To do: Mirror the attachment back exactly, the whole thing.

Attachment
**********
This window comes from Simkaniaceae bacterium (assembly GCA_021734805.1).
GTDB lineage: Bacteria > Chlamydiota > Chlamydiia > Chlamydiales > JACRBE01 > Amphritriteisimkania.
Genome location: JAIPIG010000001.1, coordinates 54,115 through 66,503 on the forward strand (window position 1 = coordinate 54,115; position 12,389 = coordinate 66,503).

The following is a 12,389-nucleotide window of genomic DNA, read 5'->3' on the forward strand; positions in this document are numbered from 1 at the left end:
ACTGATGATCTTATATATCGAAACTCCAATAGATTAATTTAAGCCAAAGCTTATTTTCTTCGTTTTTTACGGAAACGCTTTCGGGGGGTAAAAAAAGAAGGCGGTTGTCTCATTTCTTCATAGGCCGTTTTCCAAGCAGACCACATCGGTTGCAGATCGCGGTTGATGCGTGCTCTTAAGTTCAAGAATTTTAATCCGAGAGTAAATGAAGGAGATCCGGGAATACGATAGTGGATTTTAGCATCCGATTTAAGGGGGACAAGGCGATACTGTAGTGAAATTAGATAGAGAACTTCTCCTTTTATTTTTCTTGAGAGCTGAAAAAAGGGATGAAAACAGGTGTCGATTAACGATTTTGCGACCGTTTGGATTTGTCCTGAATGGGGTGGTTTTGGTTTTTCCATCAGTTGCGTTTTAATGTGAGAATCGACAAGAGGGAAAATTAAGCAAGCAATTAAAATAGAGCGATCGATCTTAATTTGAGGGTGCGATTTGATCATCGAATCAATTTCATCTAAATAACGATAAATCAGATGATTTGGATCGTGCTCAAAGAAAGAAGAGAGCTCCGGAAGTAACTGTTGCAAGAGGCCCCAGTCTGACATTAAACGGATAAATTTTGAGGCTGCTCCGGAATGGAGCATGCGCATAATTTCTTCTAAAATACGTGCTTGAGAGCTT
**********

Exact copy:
This window comes from Simkaniaceae bacterium (assembly GCA_021734805.1).
GTDB lineage: Bacteria > Chlamydiota > Chlamydiia > Chlamydiales > JACRBE01 > Amphritriteisimkania.
Genome location: JAIPIG010000001.1, coordinates 54,115 through 66,503 on the forward strand (window position 1 = coordinate 54,115; position 12,389 = coordinate 66,503).

The following is a 12,389-nucleotide window of genomic DNA, read 5'->3' on the forward strand; positions in this document are numbered from 1 at the left end:
ACTGATGATCTTATATATCGAAACTCCAATAGATTAATTTAAGCCAAAGCTTATTTTCTTCGTTTTTTACGGAAACGCTTTCGGGGGGTAAAAAAAGAAGGCGGTTGTCTCATTTCTTCATAGGCCGTTTTCCAAGCAGACCACATCGGTTGCAGATCGCGGTTGATGCGTGCTCTTAAGTTCAAGAATTTTAATCCGAGAGTAAATGAAGGAGATCCGGGAATACGATAGTGGATTTTAGCATCCGATTTAAGGGGGACAAGGCGATACTGTAGTGAAATTAGATAGAGAACTTCTCCTTTTATTTTTCTTGAGAGCTGAAAAAAGGGATGAAAACAGGTGTCGATTAACGATTTTGCGACCGTTTGGATTTGTCCTGAATGGGGTGGTTTTGGTTTTTCCATCAGTTGCGTTTTAATGTGAGAATCGACAAGAGGGAAAATTAAGCAAGCAATTAAAATAGAGCGATCGATCTTAATTTGAGGGTGCGATTTGATCATCGAATCAATTTCATCTAAATAACGATAAATCAGATGATTTGGATCGTGCTCAAAGAAAGAAGAGAGCTCCGGAAGTAACTGTTGCAAGAGGCCCCAGTCTGACATTAAACGGATAAATTTTGAGGCTGCTCCGGAATGGAGCATGCGCATAATTTCTTCTAAAATACGTGCTTGAGAGCTT